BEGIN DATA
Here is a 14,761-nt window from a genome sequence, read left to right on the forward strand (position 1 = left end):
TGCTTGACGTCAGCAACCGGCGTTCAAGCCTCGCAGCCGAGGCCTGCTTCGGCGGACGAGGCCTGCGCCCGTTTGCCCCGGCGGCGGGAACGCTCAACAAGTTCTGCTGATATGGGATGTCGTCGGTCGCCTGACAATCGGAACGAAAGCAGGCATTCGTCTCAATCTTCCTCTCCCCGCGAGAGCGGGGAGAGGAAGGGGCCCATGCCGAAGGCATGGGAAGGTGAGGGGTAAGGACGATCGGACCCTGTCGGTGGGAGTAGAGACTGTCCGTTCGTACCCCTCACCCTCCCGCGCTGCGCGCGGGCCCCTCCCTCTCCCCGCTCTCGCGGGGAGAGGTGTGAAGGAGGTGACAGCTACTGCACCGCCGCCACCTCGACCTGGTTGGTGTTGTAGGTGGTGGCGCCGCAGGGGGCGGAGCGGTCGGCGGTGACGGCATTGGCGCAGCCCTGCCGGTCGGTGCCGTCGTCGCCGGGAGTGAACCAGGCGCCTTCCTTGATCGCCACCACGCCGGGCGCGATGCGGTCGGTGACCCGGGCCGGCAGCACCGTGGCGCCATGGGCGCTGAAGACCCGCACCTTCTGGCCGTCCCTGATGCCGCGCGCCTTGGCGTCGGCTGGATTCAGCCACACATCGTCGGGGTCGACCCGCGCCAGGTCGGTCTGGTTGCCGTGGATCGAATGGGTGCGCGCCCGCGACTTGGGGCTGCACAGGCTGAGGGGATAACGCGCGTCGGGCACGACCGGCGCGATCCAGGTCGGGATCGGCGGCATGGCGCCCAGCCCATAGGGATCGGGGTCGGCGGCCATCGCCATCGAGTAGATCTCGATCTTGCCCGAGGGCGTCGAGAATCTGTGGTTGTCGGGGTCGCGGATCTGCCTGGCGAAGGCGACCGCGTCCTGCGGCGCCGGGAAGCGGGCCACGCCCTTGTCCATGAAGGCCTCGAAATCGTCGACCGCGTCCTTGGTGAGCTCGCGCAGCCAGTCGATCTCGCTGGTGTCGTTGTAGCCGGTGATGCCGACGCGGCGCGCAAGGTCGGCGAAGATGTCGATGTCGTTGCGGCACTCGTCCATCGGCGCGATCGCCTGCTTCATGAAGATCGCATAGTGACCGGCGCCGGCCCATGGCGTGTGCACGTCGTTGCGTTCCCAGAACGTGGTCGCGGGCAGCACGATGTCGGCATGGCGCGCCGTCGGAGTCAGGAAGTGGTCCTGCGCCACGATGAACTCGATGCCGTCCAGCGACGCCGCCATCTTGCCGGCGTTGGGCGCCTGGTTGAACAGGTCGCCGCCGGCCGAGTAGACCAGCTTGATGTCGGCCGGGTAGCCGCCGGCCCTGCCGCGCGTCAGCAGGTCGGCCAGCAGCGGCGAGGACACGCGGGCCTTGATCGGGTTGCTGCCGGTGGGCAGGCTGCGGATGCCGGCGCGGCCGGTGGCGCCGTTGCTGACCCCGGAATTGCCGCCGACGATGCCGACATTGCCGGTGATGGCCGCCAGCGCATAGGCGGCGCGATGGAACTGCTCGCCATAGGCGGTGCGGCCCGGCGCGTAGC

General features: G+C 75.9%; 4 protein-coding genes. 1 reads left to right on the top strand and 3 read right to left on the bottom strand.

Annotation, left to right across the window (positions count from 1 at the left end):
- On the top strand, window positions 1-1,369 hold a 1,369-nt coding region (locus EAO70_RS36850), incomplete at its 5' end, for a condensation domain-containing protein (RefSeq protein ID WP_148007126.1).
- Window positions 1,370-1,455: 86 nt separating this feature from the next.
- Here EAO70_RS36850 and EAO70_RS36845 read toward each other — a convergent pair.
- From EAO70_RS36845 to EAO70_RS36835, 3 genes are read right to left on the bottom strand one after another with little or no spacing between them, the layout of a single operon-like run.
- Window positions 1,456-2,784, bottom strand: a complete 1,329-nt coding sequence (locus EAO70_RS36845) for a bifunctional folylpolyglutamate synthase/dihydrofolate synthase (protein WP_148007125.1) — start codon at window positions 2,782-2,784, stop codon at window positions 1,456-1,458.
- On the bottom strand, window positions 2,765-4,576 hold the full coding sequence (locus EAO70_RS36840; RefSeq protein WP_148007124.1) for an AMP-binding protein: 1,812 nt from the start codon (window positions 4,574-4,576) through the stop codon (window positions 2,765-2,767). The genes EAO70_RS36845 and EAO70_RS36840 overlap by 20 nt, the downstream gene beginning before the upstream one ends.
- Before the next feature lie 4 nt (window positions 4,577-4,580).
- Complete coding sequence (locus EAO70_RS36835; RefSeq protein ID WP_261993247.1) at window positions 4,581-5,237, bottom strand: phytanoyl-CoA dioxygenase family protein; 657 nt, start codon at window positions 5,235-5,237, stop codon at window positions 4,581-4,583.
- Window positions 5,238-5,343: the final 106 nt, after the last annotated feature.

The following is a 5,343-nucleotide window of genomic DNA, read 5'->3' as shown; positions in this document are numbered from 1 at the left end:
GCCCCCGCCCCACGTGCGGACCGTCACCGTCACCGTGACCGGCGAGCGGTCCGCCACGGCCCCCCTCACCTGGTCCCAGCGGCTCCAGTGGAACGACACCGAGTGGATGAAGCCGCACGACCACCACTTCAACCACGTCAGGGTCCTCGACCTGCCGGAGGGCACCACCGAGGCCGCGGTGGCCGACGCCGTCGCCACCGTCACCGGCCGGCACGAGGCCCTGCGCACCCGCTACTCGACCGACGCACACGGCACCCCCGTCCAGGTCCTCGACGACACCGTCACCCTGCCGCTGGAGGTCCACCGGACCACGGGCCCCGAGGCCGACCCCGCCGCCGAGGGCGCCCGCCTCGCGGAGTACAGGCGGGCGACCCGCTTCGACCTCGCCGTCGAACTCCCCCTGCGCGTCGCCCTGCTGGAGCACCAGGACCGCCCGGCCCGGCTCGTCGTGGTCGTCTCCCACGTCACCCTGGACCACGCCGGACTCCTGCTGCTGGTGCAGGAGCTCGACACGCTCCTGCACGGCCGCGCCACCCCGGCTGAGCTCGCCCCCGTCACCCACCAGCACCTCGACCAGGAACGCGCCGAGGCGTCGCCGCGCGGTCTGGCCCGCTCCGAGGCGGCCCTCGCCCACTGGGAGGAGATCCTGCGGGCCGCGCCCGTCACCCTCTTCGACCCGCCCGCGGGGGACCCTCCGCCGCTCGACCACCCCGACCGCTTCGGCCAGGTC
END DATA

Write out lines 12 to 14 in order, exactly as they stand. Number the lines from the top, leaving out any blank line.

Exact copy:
- Complete coding sequence (locus EAO70_RS36835; RefSeq protein ID WP_261993247.1) at window positions 4,581-5,237, bottom strand: phytanoyl-CoA dioxygenase family protein; 657 nt, start codon at window positions 5,235-5,237, stop codon at window positions 4,581-4,583.
- Window positions 5,238-5,343: the final 106 nt, after the last annotated feature.

The following is a 5,343-nucleotide window of genomic DNA, read 5'->3' as shown; positions in this document are numbered from 1 at the left end: